PTAA-poly[bis(4-phenyl)(2, 4, 6-trimethylphenyl)amine] – is an efficient hole transport material for perovskite solar cells, but can only be applied using spin-coating, which is not suitable for large areas, according to the research team. Blade coating is compatible with large areas, but the physical properties of PTAA prevent it from forming uniform layers when blade coated, leaving voids in the finished solar cell.
Knowing this, the team went in search of a hole haul compatible with the blade coating.
“We screened various hole transport materials and found that self-assembled monolayers are a promising class of materials for scaling up perovskite devices,” said Alex Jen, a professor at City University. of Hong Kong.
Selected molecules contain a chemical group that can naturally bind to the substrate, which can anchor the molecule, plus a chemical group at the other end that is easily wetted by the perovskite layer when applied, minimizing defect formation .
“In addition, since the self-assembled monolayer is a monolayer, charge carriers can be extracted efficiently from the perovskite to the substrate electrode through the charge tunneling effect, which improves the performance of the device,” added Jen.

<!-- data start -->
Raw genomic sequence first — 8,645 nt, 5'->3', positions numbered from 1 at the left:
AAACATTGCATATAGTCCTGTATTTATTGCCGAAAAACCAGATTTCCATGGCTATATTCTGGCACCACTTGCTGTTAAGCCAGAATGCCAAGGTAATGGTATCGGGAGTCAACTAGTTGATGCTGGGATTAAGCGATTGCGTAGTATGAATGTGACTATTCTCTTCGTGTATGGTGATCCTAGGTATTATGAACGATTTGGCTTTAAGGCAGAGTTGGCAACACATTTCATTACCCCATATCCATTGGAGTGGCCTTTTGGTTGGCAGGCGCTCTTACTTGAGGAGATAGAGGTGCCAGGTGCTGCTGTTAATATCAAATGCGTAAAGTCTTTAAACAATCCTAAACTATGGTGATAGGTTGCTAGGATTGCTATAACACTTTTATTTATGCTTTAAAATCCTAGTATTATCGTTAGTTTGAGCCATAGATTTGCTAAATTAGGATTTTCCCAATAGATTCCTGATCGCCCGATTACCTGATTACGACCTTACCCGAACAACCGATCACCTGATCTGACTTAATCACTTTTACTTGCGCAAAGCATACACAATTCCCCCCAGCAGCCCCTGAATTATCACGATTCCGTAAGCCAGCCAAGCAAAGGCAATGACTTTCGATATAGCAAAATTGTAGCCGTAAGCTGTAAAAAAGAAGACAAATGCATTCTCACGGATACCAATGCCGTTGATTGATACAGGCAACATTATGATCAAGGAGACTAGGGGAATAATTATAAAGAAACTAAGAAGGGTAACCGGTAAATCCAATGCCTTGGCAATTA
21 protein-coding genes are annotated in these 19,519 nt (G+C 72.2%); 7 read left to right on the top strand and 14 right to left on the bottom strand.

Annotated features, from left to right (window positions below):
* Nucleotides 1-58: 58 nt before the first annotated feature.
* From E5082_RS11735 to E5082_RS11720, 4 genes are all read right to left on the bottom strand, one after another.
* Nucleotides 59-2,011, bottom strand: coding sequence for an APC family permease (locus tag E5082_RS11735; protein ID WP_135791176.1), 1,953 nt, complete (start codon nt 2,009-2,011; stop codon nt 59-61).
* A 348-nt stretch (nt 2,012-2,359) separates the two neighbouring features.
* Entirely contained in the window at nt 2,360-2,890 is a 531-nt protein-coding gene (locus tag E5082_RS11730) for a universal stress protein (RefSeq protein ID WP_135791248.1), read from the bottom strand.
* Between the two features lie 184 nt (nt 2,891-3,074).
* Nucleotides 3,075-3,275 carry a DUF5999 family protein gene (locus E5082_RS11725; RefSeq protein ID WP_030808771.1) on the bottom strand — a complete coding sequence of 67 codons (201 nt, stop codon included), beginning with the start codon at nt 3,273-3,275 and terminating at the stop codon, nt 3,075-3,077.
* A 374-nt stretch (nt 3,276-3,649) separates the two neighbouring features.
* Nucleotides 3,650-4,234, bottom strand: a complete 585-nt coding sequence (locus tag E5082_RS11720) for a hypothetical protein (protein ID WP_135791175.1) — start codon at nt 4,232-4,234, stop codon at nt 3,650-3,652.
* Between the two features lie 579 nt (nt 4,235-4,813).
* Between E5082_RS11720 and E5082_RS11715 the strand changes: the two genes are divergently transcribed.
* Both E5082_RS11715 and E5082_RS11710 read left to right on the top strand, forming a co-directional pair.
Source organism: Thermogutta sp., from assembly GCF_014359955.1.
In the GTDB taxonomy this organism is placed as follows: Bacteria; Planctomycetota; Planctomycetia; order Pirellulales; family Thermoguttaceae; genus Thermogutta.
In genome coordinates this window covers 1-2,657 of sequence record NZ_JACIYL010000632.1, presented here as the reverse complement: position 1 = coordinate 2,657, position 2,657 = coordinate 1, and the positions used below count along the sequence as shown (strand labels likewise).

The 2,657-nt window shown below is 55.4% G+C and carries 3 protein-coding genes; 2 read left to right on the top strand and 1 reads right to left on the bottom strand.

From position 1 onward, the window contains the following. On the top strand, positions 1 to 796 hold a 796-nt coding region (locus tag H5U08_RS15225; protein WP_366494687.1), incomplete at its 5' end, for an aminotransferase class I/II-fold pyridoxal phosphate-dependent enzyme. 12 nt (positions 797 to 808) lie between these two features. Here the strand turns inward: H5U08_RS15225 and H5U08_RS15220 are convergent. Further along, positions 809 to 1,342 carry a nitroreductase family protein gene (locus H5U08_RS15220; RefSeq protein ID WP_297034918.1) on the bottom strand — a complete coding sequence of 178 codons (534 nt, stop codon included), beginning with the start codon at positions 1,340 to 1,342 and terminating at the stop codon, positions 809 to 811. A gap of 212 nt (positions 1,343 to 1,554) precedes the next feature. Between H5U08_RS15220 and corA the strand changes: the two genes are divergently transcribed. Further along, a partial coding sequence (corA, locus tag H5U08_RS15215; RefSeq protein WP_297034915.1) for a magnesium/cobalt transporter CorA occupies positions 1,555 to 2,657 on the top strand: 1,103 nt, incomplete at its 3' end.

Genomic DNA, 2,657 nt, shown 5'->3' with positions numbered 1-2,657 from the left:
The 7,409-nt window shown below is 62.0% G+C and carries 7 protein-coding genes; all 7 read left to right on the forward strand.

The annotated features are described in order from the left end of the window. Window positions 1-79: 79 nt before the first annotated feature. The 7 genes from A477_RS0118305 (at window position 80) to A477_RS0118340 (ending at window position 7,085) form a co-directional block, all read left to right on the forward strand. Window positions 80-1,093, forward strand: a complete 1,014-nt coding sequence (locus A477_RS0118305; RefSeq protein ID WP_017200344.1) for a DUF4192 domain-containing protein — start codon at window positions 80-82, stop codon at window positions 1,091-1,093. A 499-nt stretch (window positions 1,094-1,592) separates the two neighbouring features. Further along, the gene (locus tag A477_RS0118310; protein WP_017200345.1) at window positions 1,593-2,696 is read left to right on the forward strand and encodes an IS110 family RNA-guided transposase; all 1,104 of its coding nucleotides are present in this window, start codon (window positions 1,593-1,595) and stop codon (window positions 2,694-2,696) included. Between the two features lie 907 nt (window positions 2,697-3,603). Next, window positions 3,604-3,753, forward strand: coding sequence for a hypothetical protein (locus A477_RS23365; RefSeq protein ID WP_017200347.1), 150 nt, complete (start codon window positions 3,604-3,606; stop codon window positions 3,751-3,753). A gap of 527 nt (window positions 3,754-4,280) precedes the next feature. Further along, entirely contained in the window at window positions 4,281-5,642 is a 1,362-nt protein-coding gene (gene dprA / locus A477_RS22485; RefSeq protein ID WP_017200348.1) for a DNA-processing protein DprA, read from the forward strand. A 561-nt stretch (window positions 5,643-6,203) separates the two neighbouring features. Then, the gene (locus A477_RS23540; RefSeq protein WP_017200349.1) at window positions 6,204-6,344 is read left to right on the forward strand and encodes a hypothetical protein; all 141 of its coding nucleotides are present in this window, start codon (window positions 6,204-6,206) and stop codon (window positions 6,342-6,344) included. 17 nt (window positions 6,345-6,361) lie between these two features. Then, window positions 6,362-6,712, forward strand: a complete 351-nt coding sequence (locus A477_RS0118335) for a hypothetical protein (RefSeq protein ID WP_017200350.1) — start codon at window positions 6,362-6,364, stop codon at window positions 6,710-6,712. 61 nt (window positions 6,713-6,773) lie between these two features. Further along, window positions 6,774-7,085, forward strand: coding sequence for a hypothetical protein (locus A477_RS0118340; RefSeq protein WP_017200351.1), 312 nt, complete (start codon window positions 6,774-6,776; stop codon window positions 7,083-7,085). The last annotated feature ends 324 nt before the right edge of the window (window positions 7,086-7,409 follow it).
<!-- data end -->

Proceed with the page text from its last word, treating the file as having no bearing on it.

The molecule can be solution processed and can be optimized for: better perovskite growth, improved defect density at its interface with the perovskite, and better energy band alignment with the perovskite.
A small (18cm2) proof-of-concept solar module showed 14% efficiency, and in an inert atmosphere, individual cells retained 90% of initial efficiency after 500 hours at 40°C.
The City University of Hong Kong worked with Shenzhen Southern University of Science and Technology on the project, which is covered in “Self-Assembled Monolayer Enabling Improved Buried Interfaces in Coated Perovskite Solar Cells”. blade for high efficiency and stability”, published by Nano Research Energy.